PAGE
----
Fake Freedom

How does one approach economic freedom from a moral perspective? Obviously it’s not enough to say, “Freedom means I can do anything I want, and nobody can stop me!”. But is it enough just to add the following proviso? “I should not exercise my freedom in a way that prevents others from exercising their own freedom.”

That’s so 17th Century — when Thomas Hobbes was the first to develop this kindergarten version of freedom theory. Philosophers since then have long dismissed such simplistic models as immature and failing to capture any of the nuances of modern thought. They showed that basic negative freedom is a more complex concept than Hobbes ever dreamed of. Here, I am indebted to Prof. Quentin Skinner (YouTube) for a thorough history of the concept of freedom.

First of all, who says unfreedom is caused only by someone else forcing you to obey? Back in the 19th Century, John Stewart Mill pointed put that people can be manipulated even more effectively than they can be forced. They can be brainwashed to censor their own activities without even noticing it. Some might say that’s not manipulation, it’s just normal socialization, unrelated to unfreedom. Others might say it’s just as great a violation of their freedom as any blatant use of force.

The most dramatic example is emotional manipulation. Politicians prey on people’s insecurities to get them to identify with policies sharply at odds with their own interests. But you might ask — what’s the problem? People are making their own choices, acting freely on their own impulses (however influenced), and perhaps they see themselves as the only free individuals in the game. In the limited perspective of Hobbes (and mainstream economists), they are classically free, and should be left alone to enjoy their freedom.

But other classical philosophers disagreed. Manipulated people are not free people — even less so if they don’t even know they’re being manipulated. J. S. Mill pointed out similar problems resulting from biased information causing people to adopt an ideology that makes them live inauthentically — not living in accord with their own true values. Karl Marx emphasized how social relations create alienation from one’s own true interests, and Sigmud Freud analyzed how one’s upbringing seriously programmes one’s subsequent behaviour.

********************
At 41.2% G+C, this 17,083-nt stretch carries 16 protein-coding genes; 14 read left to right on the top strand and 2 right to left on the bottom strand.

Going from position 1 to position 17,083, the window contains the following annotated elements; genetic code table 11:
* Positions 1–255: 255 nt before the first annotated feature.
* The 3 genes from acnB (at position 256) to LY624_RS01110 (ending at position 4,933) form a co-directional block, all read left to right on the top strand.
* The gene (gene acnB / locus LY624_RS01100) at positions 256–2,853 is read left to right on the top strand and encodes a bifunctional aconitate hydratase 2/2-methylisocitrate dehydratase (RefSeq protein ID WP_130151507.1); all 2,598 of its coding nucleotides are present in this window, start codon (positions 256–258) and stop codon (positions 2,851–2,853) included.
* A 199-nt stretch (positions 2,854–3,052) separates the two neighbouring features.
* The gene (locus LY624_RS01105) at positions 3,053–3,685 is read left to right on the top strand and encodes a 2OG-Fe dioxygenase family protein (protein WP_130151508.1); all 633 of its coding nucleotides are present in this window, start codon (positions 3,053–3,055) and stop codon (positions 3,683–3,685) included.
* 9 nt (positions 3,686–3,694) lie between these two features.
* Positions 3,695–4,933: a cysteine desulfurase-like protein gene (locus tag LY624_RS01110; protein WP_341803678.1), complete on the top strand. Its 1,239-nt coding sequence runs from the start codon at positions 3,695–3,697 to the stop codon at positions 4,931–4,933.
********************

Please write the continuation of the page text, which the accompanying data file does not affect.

Considering all these factors, negative freedom is a problematic concept indeed. There’s really no practical way to describe the precise impact of these influences — systematic misinformation, manipulative social relations, ideological programming and all the resulting repressed anxieties — on your personal freedom. It’s a rat’s nest of unmeasurable pathologies out of which no clear picture can possibly emerge. Even unfreedom from brute external force is often too indirect and too complicated to tell us anything useful about whether or not we are free.

In other words, the simple little freedom idea that everyone swears by — “Dont fence me in!” — turns out to be a tricky little devil. Nobody can pin it down and come up with a simple definition that doesn’t contradict itself all over the place.

Yet mainstream Economics clings to the model tenaciously. They need it. They need to prove that a perfectly free market will satisfy all the desires of all individuals without any trace of conflict.

In order to claim this, they’re trapped into making some really stupid assumptions — i.e., firms can never grow, transport costs are always zero, everyone knows everything there is to know — and a raft of other ridiculous fantasies. That allows them to devise elegant models of calculus to prove that nirvana has arrived. And Hobbesian negative freedom is at the centre of it.